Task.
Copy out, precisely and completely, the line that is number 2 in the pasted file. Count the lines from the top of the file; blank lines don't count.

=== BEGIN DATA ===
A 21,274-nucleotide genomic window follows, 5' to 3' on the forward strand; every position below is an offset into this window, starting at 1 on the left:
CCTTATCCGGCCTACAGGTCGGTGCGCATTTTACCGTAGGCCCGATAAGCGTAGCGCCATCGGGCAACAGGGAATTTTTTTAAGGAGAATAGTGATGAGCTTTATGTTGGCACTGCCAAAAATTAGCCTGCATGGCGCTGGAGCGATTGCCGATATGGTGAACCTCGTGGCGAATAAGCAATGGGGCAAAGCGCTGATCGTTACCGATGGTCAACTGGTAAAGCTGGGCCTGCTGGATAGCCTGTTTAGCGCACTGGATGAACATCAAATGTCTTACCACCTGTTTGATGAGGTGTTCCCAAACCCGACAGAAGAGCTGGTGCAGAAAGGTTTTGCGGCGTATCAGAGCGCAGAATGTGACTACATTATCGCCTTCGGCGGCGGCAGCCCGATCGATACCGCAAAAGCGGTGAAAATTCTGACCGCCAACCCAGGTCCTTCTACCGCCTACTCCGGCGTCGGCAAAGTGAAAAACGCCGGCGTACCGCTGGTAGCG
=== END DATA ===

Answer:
CCTTATCCGGCCTACAGGTCGGTGCGCATTTTACCGTAGGCCCGATAAGCGTAGCGCCATCGGGCAACAGGGAATTTTTTTAAGGAGAATAGTGATGAGCTTTATGTTGGCACTGCCAAAAATTAGCCTGCATGGCGCTGGAGCGATTGCCGATATGGTGAACCTCGTGGCGAATAAGCAATGGGGCAAAGCGCTGATCGTTACCGATGGTCAACTGGTAAAGCTGGGCCTGCTGGATAGCCTGTTTAGCGCACTGGATGAACATCAAATGTCTTACCACCTGTTTGATGAGGTGTTCCCAAACCCGACAGAAGAGCTGGTGCAGAAAGGTTTTGCGGCGTATCAGAGCGCAGAATGTGACTACATTATCGCCTTCGGCGGCGGCAGCCCGATCGATACCGCAAAAGCGGTGAAAATTCTGACCGCCAACCCAGGTCCTTCTACCGCCTACTCCGGCGTCGGCAAAGTGAAAAACGCCGGCGTACCGCTGGTAGCG